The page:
Image: COURTESY OF TED SCAMBOS, NSIDC, UNIVERSITY OF COLORADO
The northern section of the Larsen B ice shelf--a thick slab of floating ice on the eastern side of the Antarctic Peninsula--has collapsed and separated from the continent, researchers report. The incident, which was monitored and recorded by satellite images, aerial photography and a research vessel navigating through the resulting icebergs, is the largest single event in a 30-year series of ice shelf retreats in the area.
Temperatures at the Antarctic Peninsula have increased by 2.5 degrees Celsius over the last 50 years, warming that is much faster than the concurrent average global temperature increase. One response to this warming, scientists say, is the retreat of five ice shelves, including Larsen B. "Since , warming on the peninsula has continued and we watched as piece-by-piece Larsen B has retreated," David Vaughan of the British Antarctic Survey says. "We knew what was left would collapse eventually, but the speed of it is staggering." Over the course of 35 days, 3,250 square kilometers of shelf area disintegrated--an area larger than that of Rhode Island.
Ted Scambos of the University of Colorado at Boulder and colleagues analyzed the satellite imagery of the ice shelf's demise and found substantial observational proof for a theory of ice disintegration first proposed more than two decades ago. They posit that ponds of melt water present on the icy surface in late summer (the result of climate warming in the area) enhance fracturing of the shelf by filling small cracks in the ice. The weight of the water then drives the cracks through the ice, causing it to shatter.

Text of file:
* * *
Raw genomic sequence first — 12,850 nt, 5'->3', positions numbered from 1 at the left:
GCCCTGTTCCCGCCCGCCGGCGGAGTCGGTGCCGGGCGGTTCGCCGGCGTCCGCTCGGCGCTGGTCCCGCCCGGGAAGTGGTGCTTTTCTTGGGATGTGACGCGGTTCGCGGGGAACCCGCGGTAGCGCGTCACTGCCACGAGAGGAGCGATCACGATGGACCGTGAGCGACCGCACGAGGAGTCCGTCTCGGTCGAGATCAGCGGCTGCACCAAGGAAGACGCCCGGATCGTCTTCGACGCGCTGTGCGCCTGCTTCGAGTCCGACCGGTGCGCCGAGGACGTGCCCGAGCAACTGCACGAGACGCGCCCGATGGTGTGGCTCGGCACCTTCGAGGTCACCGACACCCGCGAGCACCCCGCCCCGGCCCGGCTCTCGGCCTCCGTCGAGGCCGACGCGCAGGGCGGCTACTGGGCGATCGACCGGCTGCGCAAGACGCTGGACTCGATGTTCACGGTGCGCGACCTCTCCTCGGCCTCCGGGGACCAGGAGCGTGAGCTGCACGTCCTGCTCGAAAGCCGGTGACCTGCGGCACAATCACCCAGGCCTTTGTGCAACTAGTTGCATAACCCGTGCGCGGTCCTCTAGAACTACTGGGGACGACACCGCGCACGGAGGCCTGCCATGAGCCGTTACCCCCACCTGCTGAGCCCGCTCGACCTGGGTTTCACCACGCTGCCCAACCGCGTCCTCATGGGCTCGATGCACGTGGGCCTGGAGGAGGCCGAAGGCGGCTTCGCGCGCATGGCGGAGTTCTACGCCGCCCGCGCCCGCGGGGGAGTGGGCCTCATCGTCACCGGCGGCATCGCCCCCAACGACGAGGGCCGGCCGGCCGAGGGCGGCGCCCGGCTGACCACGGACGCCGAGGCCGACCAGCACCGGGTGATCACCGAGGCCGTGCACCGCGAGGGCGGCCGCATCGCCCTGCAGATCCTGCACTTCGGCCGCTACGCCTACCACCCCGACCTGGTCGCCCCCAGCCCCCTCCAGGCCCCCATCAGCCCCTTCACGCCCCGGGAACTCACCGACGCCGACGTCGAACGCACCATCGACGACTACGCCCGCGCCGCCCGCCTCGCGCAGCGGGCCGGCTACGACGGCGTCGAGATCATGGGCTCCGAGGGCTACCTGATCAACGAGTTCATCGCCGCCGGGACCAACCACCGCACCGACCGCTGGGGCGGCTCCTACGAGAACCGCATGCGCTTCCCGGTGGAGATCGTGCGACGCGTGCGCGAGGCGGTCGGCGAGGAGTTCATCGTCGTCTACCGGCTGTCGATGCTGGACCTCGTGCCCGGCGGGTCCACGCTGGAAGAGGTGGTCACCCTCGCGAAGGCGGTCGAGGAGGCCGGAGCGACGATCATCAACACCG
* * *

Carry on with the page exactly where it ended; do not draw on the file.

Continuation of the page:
Because the ice shelf was already floating, its break-up will not cause global sea levels to rise. The shelves do, however, act as braking systems for glaciers moving on the continent. "Loss of ice shelves surrounding the Antarctic continent could have a major effect on the rate of ice flow off the continent," Scambos notes. "The Ross ice shelf for instance, is the main outlet for the West Antarctic Ice Sheet, which encompasses several large glaciers and contains the equivalent of five meters of sea level in its perched ice."